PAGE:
come in, and partake of the gospel-festival; that "all things are now ready," for their welcome entertainment;--that the door is still open, and there is free access, not only for those who have escaped the grossest pollutions of the world, but even " for the chief of sinners," whose guilt is of a crimson colour and a scarlet dye; that neither the number nor aggravations of their iniquities will exclude them a share in the divine mercy, if now they submit to the sceptre of grace ;-that whatever their condition and circumstances may be, it is of present obligation upon them to accept the gospel call, and their instant duty to come in; the Master invites them " to come to him, that they may have life;" and "whosoever do so," the Master of the house assures them, that "he will in no wise cast them out."* 4. They are to exhibit the unspeakable advantages that will attend a compliance with the gospel call. I know, indeed, the religion of Jesus is by its enemies often represented in the most frightful and hideous colours; particularly as laying an unreasonable restraint on the liberties of mankind, and sinking them into melancholy enthusiasts. It becomes us, therefore, who are "set for the defence of the gospel," to endeavour the removing of this groundless prejudice, and to convince mankind by the light of reason and scripture, that "the ways of wisdom are ways of pleasantness, and all her paths are peace:" that verily a life of faith in the blessed Redeemer is the way to be happy, both here and hereafter.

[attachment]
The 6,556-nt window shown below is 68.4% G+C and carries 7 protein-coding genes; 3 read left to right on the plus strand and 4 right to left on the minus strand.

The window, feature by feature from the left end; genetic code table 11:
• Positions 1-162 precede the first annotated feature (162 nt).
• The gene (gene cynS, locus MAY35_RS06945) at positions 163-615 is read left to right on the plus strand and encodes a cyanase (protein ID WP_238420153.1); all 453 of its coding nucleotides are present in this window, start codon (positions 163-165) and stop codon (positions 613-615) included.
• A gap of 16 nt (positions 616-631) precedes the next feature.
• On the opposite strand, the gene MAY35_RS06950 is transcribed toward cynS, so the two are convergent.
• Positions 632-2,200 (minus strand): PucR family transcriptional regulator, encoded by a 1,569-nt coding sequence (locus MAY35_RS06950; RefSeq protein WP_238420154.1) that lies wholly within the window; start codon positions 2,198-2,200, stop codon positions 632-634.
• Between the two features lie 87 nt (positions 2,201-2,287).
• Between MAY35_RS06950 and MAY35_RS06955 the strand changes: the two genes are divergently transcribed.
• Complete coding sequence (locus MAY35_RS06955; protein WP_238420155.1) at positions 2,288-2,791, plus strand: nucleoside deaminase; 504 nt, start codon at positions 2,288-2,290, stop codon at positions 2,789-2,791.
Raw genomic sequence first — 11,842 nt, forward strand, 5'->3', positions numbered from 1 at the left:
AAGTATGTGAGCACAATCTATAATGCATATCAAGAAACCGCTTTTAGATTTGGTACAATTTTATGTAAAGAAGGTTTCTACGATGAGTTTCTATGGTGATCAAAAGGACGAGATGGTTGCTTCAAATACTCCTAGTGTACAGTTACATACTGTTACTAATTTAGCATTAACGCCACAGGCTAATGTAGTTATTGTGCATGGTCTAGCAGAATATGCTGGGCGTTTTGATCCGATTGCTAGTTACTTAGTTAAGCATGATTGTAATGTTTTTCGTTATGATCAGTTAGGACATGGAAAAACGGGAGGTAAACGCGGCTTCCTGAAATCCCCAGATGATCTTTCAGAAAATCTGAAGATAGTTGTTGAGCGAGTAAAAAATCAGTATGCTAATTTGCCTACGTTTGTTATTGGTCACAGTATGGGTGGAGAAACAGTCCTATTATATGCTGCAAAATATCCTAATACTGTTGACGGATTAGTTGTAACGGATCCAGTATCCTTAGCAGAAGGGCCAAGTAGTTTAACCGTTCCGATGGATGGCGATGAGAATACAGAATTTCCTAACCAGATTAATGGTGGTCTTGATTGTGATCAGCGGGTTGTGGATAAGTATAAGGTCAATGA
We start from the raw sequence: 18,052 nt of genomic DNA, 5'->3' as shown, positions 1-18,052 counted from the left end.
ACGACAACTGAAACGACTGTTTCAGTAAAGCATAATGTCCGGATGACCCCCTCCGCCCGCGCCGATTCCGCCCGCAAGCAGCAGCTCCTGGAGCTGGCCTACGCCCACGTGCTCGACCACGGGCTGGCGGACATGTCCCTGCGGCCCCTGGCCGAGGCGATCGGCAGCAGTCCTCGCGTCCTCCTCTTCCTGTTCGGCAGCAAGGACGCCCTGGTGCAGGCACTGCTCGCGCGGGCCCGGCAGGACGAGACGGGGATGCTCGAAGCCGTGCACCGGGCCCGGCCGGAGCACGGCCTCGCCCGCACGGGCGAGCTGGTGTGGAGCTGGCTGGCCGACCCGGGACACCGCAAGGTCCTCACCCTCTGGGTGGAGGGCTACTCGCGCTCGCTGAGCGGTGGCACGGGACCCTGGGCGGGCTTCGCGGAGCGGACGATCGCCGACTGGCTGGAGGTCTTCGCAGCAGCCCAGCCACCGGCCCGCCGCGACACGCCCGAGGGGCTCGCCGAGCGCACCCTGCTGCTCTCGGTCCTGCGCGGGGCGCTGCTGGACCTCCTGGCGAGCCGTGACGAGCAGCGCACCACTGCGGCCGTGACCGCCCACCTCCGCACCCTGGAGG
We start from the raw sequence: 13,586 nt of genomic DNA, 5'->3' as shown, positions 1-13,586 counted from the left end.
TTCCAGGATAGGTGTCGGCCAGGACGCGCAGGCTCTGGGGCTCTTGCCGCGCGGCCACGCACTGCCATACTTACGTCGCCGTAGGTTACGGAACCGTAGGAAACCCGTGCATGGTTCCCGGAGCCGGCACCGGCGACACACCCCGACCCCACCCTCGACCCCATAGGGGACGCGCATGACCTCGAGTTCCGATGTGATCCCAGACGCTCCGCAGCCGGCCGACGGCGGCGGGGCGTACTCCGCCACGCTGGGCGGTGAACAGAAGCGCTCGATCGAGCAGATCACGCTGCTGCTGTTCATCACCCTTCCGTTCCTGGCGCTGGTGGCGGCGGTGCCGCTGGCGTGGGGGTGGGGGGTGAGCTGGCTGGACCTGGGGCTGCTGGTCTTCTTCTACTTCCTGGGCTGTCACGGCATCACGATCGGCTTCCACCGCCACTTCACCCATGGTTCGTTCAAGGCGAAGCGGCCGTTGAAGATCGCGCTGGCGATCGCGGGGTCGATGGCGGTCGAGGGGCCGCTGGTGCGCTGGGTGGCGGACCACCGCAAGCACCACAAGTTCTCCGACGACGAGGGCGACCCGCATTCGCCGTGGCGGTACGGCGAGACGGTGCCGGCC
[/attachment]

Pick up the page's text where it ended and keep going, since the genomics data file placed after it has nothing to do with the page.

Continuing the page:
Oh, what more honourable than to be "a child of God, an heir of the kingdom of heaven!" What more pleasing than to look back, and behold our past iniquities all buried in the depths of eternal oblivion ;-than to look forward and view our dear Saviour acknowledging us his friends and favourites, and adjudging us to a state of unperishing glory? What more advantageous than to have the divine favour engaged for our protection, the promises of divine grace for our consolation, and an assured title to "an inheritance undefiled, incorruptible and eternal?" This is the portion of the true believer. These the privileges that attend a compliance with the gospel-call.